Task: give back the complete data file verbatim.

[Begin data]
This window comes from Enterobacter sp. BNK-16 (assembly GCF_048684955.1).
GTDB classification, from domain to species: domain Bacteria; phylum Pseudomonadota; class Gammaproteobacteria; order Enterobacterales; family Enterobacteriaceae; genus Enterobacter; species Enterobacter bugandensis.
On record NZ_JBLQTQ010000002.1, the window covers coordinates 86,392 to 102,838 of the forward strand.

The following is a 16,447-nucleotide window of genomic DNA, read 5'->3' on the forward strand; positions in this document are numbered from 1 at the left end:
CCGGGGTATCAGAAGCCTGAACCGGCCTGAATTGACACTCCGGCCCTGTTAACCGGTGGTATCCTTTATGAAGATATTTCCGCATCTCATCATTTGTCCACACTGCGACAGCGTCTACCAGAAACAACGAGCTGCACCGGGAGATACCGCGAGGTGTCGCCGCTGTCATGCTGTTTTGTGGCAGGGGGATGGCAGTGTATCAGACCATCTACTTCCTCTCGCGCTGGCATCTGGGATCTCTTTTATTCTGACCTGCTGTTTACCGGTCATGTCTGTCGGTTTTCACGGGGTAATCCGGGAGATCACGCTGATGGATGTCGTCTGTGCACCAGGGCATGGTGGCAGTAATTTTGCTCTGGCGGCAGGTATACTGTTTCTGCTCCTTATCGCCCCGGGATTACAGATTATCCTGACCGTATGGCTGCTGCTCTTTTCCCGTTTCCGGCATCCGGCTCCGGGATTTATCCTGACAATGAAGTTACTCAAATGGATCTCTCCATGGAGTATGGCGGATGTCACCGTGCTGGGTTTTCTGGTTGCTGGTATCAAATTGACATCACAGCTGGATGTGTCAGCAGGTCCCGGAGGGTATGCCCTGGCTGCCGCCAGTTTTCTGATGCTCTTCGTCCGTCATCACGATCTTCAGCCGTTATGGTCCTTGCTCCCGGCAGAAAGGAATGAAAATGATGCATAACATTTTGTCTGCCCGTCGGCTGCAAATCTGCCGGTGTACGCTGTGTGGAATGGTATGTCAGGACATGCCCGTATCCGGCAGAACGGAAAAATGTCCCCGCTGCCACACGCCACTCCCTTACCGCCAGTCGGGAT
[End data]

This window comes from Enterobacter sp. BNK-16 (assembly GCF_048684955.1).
GTDB classification, from domain to species: domain Bacteria; phylum Pseudomonadota; class Gammaproteobacteria; order Enterobacterales; family Enterobacteriaceae; genus Enterobacter; species Enterobacter bugandensis.
On record NZ_JBLQTQ010000002.1, the window covers coordinates 86,392 to 102,838 of the forward strand.

The following is a 16,447-nucleotide window of genomic DNA, read 5'->3' on the forward strand; positions in this document are numbered from 1 at the left end:
CCGGGGTATCAGAAGCCTGAACCGGCCTGAATTGACACTCCGGCCCTGTTAACCGGTGGTATCCTTTATGAAGATATTTCCGCATCTCATCATTTGTCCACACTGCGACAGCGTCTACCAGAAACAACGAGCTGCACCGGGAGATACCGCGAGGTGTCGCCGCTGTCATGCTGTTTTGTGGCAGGGGGATGGCAGTGTATCAGACCATCTACTTCCTCTCGCGCTGGCATCTGGGATCTCTTTTATTCTGACCTGCTGTTTACCGGTCATGTCTGTCGGTTTTCACGGGGTAATCCGGGAGATCACGCTGATGGATGTCGTCTGTGCACCAGGGCATGGTGGCAGTAATTTTGCTCTGGCGGCAGGTATACTGTTTCTGCTCCTTATCGCCCCGGGATTACAGATTATCCTGACCGTATGGCTGCTGCTCTTTTCCCGTTTCCGGCATCCGGCTCCGGGATTTATCCTGACAATGAAGTTACTCAAATGGATCTCTCCATGGAGTATGGCGGATGTCACCGTGCTGGGTTTTCTGGTTGCTGGTATCAAATTGACATCACAGCTGGATGTGTCAGCAGGTCCCGGAGGGTATGCCCTGGCTGCCGCCAGTTTTCTGATGCTCTTCGTCCGTCATCACGATCTTCAGCCGTTATGGTCCTTGCTCCCGGCAGAAAGGAATGAAAATGATGCATAACATTTTGTCTGCCCGTCGGCTGCAAATCTGCCGGTGTACGCTGTGTGGAATGGTATGTCAGGACATGCCCGTATCCGGCAGAACGGAAAAATGTCCCCGCTGCCACACGCCACTCCCTTACCGCCAGTCGGGAT